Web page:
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Fantasia Fest Review: 'Dinner In America' is a tasty dark comedy fueled by punk rage

Adam Rehmeier’s 'Dinner In America' is worth every course, but gets more delicious the farther it gets into its angsty outcast menu.

Kyle Gallner and Emily Skeggs in 'Dinner In America.'
(Image: © Atlas Industries)

Our Verdict

'Dinner In America' serves up a romantic comedy for the misfits, the misunderstood, and those who aren't afraid of a little mayhem.

For

  • 🎸Kyle Gallner as punk incarnate.
  • 🎸Emily Skeggs as the superfan.

Against

  • 🎸Better as a romance.
  • 🎸Edgy for edgy's sake at times.

“Fuck the rest of ‘em, fuck ‘em all, fuck ‘em all but us.”

The above lyrics, performed by ostracized and bullied Patty (Emily Skeggs), pack an emotional punch I would never have predicted based on the first stretch of Adam Rehmeier’s Dinner In America. What starts as a nihilistic satire about Midwestern suburbia develops into an anthem for the outcasts produced by the unlikeliest pair. It’s punk-as-hell in a crudely anarchistic way but hides unconventional sweetness behind cynical defense mechanisms. Something you wouldn’t expect from earlier sequences filled with gay-panic dialogue (as commentary) and bastardizations of the red, white, and blue dream, the former which I could have done with less of, but still, sincerity prevails. Against all odds.

Kyle Gallner stars as Simon, an on-the-lam vocalist who unknowingly shacks up with a superfan (the aforementioned Patty) until police heat dies down. Why doesn’t Patty realize she’s housing John Q, Psyops' lead singer? Simon wears a black ski mast on stage (think Pussy Riot) to break various laws during the day and still anonymously rock crowds at night. Patty’s oppressive household, free of beer and temptations, is Simon’s nightmare but his only option. Then the unexpected happens: Simon starts falling for Patty’s bookish naivety as she experiences life anew with her free-spirited rockstar crasher.

Simon and Patty are a reckoning called upon their Americana prison, where ideals of perfection remind of “Bible Belt” bubbles. The jocks who continually use the “f-word” homosexual slur with incessant repetition and, by observation (tight matching tracksuits), are repressing some urges. The same bullies harass Patty for being “slow,” often referring to her as the "r-word" with equal hostility. It’s undoubtedly a toxic byproduct of growing up in a small town where everyone looks, thinks, and behaves like whitewashed clones, but it’s also an overused trope to highlight closed minds. The point is made, and aggro-bro stereotypes needn’t push this overbearing crassness for “dark comedy.”

That said, Simon’s mealtime torments are such a splendidly sneaky way to exploit our brainwashed culture's definition of "normal." Simon’s early interactions with a random family are the picturesque national symptom, as mom downs glass-after-glass of wine while dad and son glue their eyes to a television, two males sloppily shoveling homestyle deliciousness into their mouths. Or you’ve got Pat Healy’s one-day-missionary father to Patty, who complains of “spiciness” and appears allergic to any ethnic foods his caucasian-as-paste self can’t process (“comprehend” may be the better terminology). Culinary importance is stressed since every significant milestone, almost every bump-in-the-road climax, occurs either in a crumby burger joint booth or around a dining room table.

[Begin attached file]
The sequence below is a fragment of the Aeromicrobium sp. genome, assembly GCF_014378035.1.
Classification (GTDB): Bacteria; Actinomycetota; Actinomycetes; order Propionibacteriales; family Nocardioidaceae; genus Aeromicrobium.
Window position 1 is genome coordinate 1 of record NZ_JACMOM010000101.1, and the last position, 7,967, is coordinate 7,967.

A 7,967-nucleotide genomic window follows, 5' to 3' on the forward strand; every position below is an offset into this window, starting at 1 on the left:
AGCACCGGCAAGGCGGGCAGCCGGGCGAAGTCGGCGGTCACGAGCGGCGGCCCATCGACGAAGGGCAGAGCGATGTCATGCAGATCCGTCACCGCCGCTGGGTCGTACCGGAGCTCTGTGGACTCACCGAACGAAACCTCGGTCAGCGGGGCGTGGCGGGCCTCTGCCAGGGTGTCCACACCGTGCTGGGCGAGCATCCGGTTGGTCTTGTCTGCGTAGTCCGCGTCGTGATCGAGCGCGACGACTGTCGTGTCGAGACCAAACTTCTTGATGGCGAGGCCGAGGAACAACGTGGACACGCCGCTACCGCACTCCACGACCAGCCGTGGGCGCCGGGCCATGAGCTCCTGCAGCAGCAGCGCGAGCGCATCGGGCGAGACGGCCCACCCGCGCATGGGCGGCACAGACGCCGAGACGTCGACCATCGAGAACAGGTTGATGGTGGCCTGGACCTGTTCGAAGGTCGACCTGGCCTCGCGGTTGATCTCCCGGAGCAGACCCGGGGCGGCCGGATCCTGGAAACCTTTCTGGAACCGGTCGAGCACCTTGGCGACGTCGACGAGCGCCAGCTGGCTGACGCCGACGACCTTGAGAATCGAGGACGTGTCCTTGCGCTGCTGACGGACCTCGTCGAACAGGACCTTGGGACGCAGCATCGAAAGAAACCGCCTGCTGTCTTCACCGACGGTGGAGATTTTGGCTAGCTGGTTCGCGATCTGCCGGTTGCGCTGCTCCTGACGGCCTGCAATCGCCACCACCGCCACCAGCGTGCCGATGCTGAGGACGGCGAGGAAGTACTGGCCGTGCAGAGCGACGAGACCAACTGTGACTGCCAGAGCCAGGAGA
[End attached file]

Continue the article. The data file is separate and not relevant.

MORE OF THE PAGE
There’s a pitch-perfect quote from a food critic, whose name escapes me, about how the restaurant and dining experience promotes personal interactions first, sustenance second. We gather our loved ones around pizza pies or nacho platters or steak feasts to share stories, munch, but ultimately, to be present. The way Simon can exploit Rehmeier’s depiction of how this communal feeling escapes mainstream practices - as unaware husbands chug beers while their wives openly flirt with “weirdo” guests - emphasizes how we’ve forgotten ourselves. Lavish turkey dinners are a fool’s bounty in a home filled with dysfunction; Simon and Patty share their first passionate kiss over soggy-bun “Hawaiian” sandwiches (Midwestern style) in a local McDonalds ripoff. It's not about the meal's quality. It's about your company, and the moments you create.

Allow me this segue into Patty and Simon’s relationship, where each performer shines. Kyle Gallner’s rebel with a firebug problem is the corporate hating, sellout loathing, “weed is the answer” cynic who sees the world through jaded optics. Enraged eyes that are tamed by the socially awkward Patty as she experiences all her firsts with Simon. A girl whose parents deny her access to a concert because “The Alliance” sounds like a “militant” group. 

Patty proves to Simon that, despite life’s shit-sandwich nature, anyone can feel loved. Simon grants Patty her voice, through lyrics and angst, so she can reclaim her individuality from the countless many who snatched it away. Gallner ever the grungy, dangerously charismatic James Dean meets Henry Rollins hybrid with a soft spot for Whack-A-Mole. Emily Skeggs’ scrunched, nervous face and projected insecurities wash away as the actress owns her character’s blossoming confidence through erratic dances or giggly "revenge" thrills.

That’s what wins by the end of Dinner In America. This furious, renegade energy that morphs into something heartwarming amidst sweaty warehouse shows, police chases, chicken cordon bleu, and dead cat corpses used to embarrass those in need of an ass-whopping. How face-punch anger ballads about microwave dinners served up by Uncle Sam inspire pop-power ballads about heartstrings and kindred souls. Adam Rehmeier finds meaning in chaos, compassion in abandonment, once the film’s offense-driven beginning smooths itself into a couple’s attack against spiteful classmates, disillusioned homelands, and anyone else who dare write someone else’s destiny.